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Understanding derivation of kinetic energy from impulse?

  1. May 24, 2009 #1
    I have a question that annoys my basic understanding of kinetic energy.

    I know if I have a force-time plot then the area under the curve is equivalent to the impulse imparted on an object (in units Newton-Seconds). I know that this is also equivalent to the change in momentum of the object i.e. Ft = delta mV

    I know that i can get these values from the plot by simply intgrating the Force function wrt to time. Now I want to determine the kinetic energy involved in this event. I know that k.e. = 1/2mV^2 so I know that is simply the integral of the impulse w.r.t. to velocity

    Now that is the part conceptually I don't really grasp. What does it really mean to integrate with respect to velocity? This means I am suddenly on a velocity :uhh: domain, not time, and I don't really understand this?

  2. jcsd
  3. May 24, 2009 #2

    Doc Al

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    Staff: Mentor

    While impulse is ∫Fdt, work is ∫Fdx. Since force can be viewed as the rate of change of momentum, you have F = dp/dt = m dv/dt. Thus:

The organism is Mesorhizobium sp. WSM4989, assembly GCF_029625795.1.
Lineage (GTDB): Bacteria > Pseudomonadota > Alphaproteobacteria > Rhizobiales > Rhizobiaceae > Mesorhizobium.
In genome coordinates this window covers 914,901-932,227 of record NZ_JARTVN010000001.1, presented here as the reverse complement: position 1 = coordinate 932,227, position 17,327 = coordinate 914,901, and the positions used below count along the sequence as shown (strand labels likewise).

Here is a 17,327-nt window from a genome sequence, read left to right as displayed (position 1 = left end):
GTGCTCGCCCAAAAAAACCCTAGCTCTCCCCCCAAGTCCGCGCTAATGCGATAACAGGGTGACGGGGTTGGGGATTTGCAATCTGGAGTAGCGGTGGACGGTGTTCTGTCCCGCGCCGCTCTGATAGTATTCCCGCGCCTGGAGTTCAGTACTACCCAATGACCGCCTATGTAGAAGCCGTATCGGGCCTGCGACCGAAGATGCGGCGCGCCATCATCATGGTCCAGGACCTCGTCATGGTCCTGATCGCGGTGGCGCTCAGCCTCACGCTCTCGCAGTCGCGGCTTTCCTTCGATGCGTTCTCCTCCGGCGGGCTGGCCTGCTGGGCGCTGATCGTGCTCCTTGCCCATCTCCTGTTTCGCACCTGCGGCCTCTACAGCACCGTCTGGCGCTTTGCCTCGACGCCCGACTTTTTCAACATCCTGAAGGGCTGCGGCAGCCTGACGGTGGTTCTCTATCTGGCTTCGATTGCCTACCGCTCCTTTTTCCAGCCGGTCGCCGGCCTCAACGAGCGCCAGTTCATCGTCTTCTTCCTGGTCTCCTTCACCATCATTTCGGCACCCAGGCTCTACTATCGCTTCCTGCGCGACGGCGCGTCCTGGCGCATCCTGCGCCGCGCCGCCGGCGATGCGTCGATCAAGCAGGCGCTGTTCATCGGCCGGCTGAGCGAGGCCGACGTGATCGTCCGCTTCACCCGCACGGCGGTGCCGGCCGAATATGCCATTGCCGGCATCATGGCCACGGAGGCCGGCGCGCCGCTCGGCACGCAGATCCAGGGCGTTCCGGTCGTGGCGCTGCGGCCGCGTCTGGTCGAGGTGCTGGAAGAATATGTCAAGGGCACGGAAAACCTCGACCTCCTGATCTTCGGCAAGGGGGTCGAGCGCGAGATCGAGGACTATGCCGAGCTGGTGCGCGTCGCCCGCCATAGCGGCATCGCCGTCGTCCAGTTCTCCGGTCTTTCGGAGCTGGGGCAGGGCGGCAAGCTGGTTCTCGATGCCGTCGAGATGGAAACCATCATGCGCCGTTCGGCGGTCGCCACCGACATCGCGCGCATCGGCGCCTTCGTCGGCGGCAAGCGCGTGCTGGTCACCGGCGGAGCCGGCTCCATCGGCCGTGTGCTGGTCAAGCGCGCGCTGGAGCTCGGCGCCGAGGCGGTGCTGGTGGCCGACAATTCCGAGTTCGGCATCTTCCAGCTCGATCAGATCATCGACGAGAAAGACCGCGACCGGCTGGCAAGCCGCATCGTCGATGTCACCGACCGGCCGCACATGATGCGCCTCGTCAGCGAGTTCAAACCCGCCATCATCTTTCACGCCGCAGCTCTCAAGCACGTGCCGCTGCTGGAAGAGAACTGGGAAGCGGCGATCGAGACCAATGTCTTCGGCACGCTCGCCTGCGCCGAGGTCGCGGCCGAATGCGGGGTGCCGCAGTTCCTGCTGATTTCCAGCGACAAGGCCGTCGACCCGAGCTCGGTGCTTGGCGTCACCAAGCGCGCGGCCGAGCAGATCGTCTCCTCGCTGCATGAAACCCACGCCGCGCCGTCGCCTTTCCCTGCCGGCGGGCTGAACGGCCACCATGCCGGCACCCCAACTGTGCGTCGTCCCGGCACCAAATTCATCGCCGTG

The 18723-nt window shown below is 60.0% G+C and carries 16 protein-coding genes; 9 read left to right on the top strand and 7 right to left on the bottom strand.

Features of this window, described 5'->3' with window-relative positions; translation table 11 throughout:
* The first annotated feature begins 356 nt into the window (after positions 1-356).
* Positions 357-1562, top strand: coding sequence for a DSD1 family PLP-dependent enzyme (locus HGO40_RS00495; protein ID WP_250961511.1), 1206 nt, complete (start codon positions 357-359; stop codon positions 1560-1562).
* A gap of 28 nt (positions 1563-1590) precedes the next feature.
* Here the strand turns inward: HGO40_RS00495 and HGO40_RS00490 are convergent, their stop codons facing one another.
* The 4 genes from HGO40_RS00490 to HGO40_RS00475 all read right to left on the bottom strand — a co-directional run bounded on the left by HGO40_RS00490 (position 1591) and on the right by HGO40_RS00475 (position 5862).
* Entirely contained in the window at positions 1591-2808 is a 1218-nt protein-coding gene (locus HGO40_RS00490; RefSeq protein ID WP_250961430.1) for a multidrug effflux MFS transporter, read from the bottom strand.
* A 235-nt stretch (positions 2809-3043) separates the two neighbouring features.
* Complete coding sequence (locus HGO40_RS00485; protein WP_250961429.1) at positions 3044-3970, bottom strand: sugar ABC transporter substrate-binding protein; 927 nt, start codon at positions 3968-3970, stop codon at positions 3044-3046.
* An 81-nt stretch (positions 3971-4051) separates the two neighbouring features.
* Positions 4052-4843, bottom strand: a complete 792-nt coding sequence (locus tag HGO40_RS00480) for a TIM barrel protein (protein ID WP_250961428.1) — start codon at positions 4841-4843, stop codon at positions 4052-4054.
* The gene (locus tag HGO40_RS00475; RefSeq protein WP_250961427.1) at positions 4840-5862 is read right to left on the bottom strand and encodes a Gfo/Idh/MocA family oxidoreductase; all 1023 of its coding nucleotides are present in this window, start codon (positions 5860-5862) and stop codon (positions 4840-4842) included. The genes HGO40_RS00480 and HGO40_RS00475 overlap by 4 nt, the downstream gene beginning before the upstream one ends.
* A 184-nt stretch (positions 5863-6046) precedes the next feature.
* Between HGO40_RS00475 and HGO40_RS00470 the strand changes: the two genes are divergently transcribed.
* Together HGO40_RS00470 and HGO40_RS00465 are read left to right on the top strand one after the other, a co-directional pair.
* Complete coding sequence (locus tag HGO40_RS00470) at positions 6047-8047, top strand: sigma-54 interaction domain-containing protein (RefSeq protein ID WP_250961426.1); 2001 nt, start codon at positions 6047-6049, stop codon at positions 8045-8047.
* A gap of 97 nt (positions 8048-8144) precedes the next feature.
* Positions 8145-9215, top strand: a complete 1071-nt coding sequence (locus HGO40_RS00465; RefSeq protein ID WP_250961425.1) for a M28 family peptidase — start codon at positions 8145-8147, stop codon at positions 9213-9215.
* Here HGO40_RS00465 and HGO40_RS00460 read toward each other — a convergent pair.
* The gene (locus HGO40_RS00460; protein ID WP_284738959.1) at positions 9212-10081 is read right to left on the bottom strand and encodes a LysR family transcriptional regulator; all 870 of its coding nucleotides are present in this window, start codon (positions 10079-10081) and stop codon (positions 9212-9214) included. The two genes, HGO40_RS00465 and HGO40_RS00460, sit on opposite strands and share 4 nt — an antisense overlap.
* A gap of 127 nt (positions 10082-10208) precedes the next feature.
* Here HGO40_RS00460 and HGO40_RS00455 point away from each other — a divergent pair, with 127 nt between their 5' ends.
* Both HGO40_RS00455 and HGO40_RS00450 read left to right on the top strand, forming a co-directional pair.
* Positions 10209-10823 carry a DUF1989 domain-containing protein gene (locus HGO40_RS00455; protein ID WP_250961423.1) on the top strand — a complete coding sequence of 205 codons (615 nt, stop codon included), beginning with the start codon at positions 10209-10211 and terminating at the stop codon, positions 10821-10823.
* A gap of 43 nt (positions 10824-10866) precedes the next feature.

W = ∫Fdx = ∫m (dv/dt) * dx = m∫dv*(dx/dt) = m∫v dv = ½mv² (which is kinetic energy).

    Make sense?
  4. May 24, 2009 #3
    After some head scratching yes it does, finaly.

    I think my mistake has always been trying to integrate wrt time. I really had to step back and ask myself what i was after, work that is, which is not a time integral.

    Manipulating dv/dt to dx/dt and then subbing in V now makes it algebraicly understandable.

    Thanks alot.

  5. May 24, 2009 #4
    Similar to questions which annoys my basic understanding of electrostatics?

    Why not just calculate the final velocity of the body and then calculate the K.E.

    Take as a caveat that the momentum of a body might not be directly proportional to K.E possesed by it.
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